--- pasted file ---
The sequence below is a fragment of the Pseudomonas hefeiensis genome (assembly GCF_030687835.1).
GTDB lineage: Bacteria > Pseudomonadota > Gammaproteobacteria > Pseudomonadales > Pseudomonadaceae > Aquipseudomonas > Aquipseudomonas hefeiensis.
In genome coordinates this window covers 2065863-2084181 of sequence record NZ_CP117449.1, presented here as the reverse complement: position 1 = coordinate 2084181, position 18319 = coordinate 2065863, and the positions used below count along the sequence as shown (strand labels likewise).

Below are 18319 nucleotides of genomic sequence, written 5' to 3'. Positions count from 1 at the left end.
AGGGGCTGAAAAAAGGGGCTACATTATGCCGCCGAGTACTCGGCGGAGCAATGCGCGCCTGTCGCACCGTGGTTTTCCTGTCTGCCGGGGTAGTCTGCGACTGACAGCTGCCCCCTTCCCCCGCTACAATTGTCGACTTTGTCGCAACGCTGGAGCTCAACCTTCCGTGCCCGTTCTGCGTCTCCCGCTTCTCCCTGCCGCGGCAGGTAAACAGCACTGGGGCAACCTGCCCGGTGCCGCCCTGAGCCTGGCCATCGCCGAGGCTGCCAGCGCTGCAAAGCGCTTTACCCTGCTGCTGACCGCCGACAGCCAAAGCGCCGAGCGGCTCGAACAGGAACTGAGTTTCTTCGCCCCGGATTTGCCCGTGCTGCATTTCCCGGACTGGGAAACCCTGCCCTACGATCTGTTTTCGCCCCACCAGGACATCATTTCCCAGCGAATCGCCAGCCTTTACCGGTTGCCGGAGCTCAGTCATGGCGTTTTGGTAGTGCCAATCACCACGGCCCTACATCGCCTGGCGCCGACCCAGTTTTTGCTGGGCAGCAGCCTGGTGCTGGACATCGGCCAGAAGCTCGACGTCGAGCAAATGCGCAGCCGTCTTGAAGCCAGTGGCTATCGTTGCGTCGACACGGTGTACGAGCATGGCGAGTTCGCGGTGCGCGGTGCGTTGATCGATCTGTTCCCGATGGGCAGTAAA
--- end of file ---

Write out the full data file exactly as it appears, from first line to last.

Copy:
The sequence below is a fragment of the Pseudomonas hefeiensis genome (assembly GCF_030687835.1).
GTDB lineage: Bacteria > Pseudomonadota > Gammaproteobacteria > Pseudomonadales > Pseudomonadaceae > Aquipseudomonas > Aquipseudomonas hefeiensis.
In genome coordinates this window covers 2065863-2084181 of sequence record NZ_CP117449.1, presented here as the reverse complement: position 1 = coordinate 2084181, position 18319 = coordinate 2065863, and the positions used below count along the sequence as shown (strand labels likewise).

Below are 18319 nucleotides of genomic sequence, written 5' to 3'. Positions count from 1 at the left end.
AGGGGCTGAAAAAAGGGGCTACATTATGCCGCCGAGTACTCGGCGGAGCAATGCGCGCCTGTCGCACCGTGGTTTTCCTGTCTGCCGGGGTAGTCTGCGACTGACAGCTGCCCCCTTCCCCCGCTACAATTGTCGACTTTGTCGCAACGCTGGAGCTCAACCTTCCGTGCCCGTTCTGCGTCTCCCGCTTCTCCCTGCCGCGGCAGGTAAACAGCACTGGGGCAACCTGCCCGGTGCCGCCCTGAGCCTGGCCATCGCCGAGGCTGCCAGCGCTGCAAAGCGCTTTACCCTGCTGCTGACCGCCGACAGCCAAAGCGCCGAGCGGCTCGAACAGGAACTGAGTTTCTTCGCCCCGGATTTGCCCGTGCTGCATTTCCCGGACTGGGAAACCCTGCCCTACGATCTGTTTTCGCCCCACCAGGACATCATTTCCCAGCGAATCGCCAGCCTTTACCGGTTGCCGGAGCTCAGTCATGGCGTTTTGGTAGTGCCAATCACCACGGCCCTACATCGCCTGGCGCCGACCCAGTTTTTGCTGGGCAGCAGCCTGGTGCTGGACATCGGCCAGAAGCTCGACGTCGAGCAAATGCGCAGCCGTCTTGAAGCCAGTGGCTATCGTTGCGTCGACACGGTGTACGAGCATGGCGAGTTCGCGGTGCGCGGTGCGTTGATCGATCTGTTCCCGATGGGCAGTAAA